Here is an article that I hope will assist in answering THAT question all property lawyers have most likely been trying to answer on a near daily basis since THAT press release came out earlier this year. My view in a somewhat large nutshell? It is a question that leads to more questions and then boils down to a somewhat uncomfortable gamble for the owner using what is likely to be the most valuable asset in their possession.
Do they wait in the hope that the proposed changes are made quickly and in line with the existing proposals? Or, do they take the plunge now, future proof the value of their asset immediately but for less years than touted and maybe pay more for it?Firstly, the proposals are not law and when that is likely to happen is an unknown. It could come into being in the coming months, or it could take years. It is important to note that the proposals are the latest iteration of a raft of previous proposals that have been in the offing for many years and the fact is there is no definitive end date in sight. From that perspective therefore the advice should be easy. There is no alternative, get it done now on the statutory terms avaliable, or do nothing and continue to see the asset reduce in value to the point that it may affect marketability. There is really only one choice there.Secondly, there is no telling what the final piece of legislation will look like once it does finally go through Parliament. Will the touted 990 years be kept? Maybe. Will marriage value be abolished in the end? Possibly. Might other things be introduced to balance those changes in the landlords favour if they do? Could happen.
If the proposals as they stand are made into law then the difference to what the owner can get now (certainly to my mind) boils down to the following:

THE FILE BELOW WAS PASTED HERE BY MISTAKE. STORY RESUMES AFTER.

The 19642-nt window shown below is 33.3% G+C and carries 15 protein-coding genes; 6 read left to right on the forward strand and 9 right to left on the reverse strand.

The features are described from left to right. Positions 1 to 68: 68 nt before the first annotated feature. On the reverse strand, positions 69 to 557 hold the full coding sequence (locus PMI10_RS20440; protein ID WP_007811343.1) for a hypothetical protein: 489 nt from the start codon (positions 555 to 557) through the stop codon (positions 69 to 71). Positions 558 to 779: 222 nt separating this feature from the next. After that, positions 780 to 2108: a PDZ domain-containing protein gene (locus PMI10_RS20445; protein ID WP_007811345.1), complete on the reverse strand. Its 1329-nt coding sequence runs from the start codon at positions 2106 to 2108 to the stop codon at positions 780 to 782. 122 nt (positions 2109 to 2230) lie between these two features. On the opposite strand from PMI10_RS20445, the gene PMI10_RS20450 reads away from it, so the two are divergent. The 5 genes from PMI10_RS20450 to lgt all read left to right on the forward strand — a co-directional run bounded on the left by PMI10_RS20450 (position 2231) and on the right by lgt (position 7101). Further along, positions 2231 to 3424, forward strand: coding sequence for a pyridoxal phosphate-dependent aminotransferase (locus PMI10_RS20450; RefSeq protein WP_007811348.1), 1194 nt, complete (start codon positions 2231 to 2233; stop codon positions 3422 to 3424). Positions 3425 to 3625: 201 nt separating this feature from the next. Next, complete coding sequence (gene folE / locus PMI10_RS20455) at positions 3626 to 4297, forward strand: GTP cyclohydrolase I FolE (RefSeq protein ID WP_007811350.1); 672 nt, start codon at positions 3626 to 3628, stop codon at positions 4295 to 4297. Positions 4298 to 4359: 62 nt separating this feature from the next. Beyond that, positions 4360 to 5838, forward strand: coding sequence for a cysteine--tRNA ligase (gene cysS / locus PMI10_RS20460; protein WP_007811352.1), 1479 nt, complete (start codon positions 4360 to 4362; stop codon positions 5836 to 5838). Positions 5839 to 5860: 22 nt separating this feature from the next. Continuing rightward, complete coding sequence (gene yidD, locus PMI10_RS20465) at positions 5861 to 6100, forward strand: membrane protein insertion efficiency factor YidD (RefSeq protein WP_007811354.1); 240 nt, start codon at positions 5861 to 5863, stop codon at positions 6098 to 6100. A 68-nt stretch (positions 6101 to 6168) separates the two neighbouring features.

- The client will get a 990 year extension on the term as opposed to 90 years.
- Ground rent will continue to be reduced to a peppercorn.
- The client may pay slightly less in costs and the premium if their term of years is over 80 years. If their lease is under 80 years then they may save a lot.
In my view, getting a 990 year lease extension as against a 90 year extension is just a number. It sounds great on paper but in reality will likely make little practical difference to the owner unless their lease is prohibitively short. For the vast majority of leaseholders, a 90 year extension will be perfectly acceptable and will ensure future marketability for a very long time. Remember, extending by 90 years is still the standard and will be perfectly acceptable to buyers and mortgage lenders alike. Extending now will also ensure the owner wont generally have to worry about doing it ever again, which is a large bonus.In terms of the ground rent, the proposals are identical to what a leaseholder is entitled to now, so there is no benefit to waiting here.Lastly, there is the value and I would defer to all the surveyors in the room for that one. From a legal perspective, my view is the owner should be very careful about holding off. If the term on the lease is already healthy to the point where really a lease extension is more of a want rather than a need to have situation, then it may be worth waiting as time will generally be on their side. If the term of the lease is over 80 years but getting close, my view is it should generally be done right away to protect the asset, avoid marriage value and ensure marketability. If the term of the lease is already under 80 years then the owner may wish to wait as the potential abolition of marriage value could save the client a lot of money, but again there is danger in making that decision. The lease term will continue to fall and therefore continue to seriously impact marketability. The cost of extending will also continue to spiral up in the interim whilst the leaseholder waits and hopes that the legislation is passed quickly by Parliament and in line with present proposals. It is a tough gamble and one that would be too rich for my blood.